Sustainable Ceramic Practice

Ceramics Monthly and the National Council on Education for the Ceramic Arts’ Green Task Force present the winner of the NCECA Green Task Force Student Writing Competition. Student members of NCECA were invited to submit entries focused on sustainable practice in the ceramic arts. Brian Kluge, a graduate student at the University of Nevada, Lincoln, received a cash prize for his entry, as well as publication of his winning entry here. Thanks to all the students who entered, and thanks to the NCECA Green Task Force for providing Brian a few bucks to buy some (local) studio supplies.

In any study of sustainability, one is likely to come across the phrase “the triple bottom line.” John Elkington named this concept in his 1994 book Towards the Sustainable Corporation: Win-Win-Win Business Strategies for Sustainable Development. In it, he asserts that, in addition to being fiscally sound, a sustainable business must be socially and environmentally sound. This may sound like a tall order for the studio artists who may already be struggling to run a profitable studio. However, despite the challenges associated with broadening one’s measure of success, the current political, social, and economic landscape is ripe with opportunity for those committed to sustainable development.

It should not be difficult to recognize the mining of raw materials and the firing of kilns as two of the most environmentally costly aspects of making ceramics. The various raw materials commonly used in ceramics have sources that span the globe and often involve large-scale, ecologically destructive mining operations.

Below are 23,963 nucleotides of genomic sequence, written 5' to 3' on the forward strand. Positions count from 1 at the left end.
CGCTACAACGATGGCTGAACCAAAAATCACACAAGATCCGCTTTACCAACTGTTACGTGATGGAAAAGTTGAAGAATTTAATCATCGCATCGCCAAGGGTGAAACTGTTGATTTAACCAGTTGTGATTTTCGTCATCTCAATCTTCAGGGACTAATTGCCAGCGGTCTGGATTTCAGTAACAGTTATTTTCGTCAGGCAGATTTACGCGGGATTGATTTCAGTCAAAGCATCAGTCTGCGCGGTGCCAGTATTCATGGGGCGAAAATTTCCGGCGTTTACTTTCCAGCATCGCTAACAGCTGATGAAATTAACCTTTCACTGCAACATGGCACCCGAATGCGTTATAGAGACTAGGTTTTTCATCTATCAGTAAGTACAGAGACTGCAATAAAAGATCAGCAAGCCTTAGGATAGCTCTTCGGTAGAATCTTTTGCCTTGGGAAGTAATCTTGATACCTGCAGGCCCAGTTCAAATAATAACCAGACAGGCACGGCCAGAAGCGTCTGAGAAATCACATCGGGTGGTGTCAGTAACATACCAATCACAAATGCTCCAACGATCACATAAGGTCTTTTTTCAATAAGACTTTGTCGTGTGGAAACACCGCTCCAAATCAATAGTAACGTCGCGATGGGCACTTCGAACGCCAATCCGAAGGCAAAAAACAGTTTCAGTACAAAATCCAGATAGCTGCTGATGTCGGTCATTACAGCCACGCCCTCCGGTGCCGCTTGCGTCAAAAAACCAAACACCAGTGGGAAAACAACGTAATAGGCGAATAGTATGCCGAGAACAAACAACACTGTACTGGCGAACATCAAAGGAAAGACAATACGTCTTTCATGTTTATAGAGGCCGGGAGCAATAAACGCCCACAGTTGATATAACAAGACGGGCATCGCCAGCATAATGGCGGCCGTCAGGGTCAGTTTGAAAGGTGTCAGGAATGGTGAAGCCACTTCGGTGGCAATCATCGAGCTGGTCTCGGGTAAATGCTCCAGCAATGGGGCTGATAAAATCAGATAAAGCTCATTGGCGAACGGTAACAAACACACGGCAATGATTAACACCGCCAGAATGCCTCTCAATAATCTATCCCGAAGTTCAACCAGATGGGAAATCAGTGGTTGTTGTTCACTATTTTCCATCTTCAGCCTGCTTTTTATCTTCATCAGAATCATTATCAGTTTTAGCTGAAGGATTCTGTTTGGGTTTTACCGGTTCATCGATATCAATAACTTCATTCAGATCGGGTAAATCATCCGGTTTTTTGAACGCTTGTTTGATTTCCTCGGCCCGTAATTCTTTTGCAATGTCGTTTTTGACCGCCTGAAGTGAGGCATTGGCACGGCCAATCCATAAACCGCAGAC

The local impacts of mining are subsequently compounded with the global impact of shipping the material-sometimes at distances literally halfway around the world. In this regard, efforts can be made to gather materials locally. I am reminded of the model provided by Marguerite Wildenhain at Pond Farm where she gathered what clay and glaze material was present on or near her property. The same could be done in an urban landscape by developing relationships with local construction businesses to mine clay from their excavation refuse. Additionally, as is briefly mentioned in Robin Hopper’s book The Ceramic Spectrum, it is possible to develop glazes from locally found natural materials. Another approach is to use materials that are locally mined on a smaller scale, as I have done with my own clay body in which half of the clay comes from a nearby brick factory. Perhaps one of the easiest conservation methods is to reclaim all clay scraps and reprocess them into new clay. Mining and processing your own clay and glaze materials or finding local sources is certain to be time-consuming, but must be undertaken to some degree if ceramics is ever going to be sustainable. When this occurs, it will be a great opportunity for ceramic artists to gain increasing regional distinction in their work based on what is predominant in their locale.